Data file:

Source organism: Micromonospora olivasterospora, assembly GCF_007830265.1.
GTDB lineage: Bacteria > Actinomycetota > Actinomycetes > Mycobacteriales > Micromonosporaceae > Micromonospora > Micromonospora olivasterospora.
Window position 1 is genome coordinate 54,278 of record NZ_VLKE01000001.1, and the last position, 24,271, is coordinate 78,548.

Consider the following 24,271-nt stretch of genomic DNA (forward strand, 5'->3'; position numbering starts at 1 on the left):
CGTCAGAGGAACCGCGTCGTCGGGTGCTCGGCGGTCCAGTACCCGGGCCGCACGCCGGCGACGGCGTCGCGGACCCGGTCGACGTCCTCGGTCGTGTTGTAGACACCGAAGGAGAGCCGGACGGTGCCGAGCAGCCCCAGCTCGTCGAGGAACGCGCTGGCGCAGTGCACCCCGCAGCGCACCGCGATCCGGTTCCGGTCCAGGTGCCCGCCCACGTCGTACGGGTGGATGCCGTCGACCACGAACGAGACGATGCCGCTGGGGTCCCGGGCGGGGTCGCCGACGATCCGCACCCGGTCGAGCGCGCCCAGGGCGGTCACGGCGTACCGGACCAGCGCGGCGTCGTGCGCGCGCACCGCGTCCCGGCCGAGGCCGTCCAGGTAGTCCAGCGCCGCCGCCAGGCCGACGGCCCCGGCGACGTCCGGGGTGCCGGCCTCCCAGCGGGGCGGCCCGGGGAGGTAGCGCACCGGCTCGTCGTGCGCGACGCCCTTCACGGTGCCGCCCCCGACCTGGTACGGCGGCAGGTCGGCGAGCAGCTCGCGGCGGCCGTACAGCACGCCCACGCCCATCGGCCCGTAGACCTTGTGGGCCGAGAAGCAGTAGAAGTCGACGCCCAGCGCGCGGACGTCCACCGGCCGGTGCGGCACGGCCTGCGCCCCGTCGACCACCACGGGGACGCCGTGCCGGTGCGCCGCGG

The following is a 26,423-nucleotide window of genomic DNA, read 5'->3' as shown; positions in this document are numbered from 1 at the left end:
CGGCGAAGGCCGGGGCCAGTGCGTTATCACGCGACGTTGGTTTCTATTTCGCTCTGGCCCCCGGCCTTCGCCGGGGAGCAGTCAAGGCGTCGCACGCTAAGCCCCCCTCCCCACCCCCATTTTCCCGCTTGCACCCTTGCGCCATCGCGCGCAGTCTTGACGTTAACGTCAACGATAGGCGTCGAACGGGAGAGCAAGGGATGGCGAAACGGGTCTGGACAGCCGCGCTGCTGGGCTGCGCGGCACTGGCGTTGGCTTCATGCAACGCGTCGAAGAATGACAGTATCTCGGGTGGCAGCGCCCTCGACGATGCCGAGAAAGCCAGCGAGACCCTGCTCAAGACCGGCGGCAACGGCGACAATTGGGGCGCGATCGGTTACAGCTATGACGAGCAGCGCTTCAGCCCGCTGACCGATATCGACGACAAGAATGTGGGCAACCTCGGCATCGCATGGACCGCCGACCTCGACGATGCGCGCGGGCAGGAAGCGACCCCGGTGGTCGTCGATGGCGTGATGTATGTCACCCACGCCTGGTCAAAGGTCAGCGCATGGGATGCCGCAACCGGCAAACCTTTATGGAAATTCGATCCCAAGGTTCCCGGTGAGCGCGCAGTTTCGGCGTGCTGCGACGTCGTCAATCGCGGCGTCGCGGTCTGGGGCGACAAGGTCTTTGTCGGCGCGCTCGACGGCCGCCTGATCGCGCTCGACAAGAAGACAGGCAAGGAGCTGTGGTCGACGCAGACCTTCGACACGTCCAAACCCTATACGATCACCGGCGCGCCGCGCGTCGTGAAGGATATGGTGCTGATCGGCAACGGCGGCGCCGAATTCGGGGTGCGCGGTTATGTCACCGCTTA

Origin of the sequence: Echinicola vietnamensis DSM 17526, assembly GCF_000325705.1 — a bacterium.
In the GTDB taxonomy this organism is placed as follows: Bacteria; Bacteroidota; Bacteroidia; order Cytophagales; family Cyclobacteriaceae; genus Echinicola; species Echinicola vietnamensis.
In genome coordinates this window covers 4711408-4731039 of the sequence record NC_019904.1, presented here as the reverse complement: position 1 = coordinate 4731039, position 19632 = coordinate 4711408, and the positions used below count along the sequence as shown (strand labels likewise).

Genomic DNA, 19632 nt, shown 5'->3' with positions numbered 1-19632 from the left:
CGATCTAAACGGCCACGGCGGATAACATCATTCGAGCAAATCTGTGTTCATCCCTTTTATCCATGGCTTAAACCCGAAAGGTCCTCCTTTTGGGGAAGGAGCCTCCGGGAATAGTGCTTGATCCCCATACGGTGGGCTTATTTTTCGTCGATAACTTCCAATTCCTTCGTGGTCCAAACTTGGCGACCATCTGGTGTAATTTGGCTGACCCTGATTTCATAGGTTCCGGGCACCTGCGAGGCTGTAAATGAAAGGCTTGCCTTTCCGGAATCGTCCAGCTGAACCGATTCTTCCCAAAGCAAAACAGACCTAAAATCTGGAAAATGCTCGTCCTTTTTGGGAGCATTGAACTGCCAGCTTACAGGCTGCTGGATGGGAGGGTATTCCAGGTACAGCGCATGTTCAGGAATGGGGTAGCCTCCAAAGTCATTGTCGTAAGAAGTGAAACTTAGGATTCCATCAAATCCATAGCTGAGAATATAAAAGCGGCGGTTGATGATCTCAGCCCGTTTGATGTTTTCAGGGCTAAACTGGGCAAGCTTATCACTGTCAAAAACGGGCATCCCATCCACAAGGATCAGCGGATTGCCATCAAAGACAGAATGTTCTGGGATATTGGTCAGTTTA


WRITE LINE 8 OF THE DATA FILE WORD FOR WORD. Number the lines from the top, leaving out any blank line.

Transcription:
Origin of the sequence: Echinicola vietnamensis DSM 17526, assembly GCF_000325705.1 — a bacterium.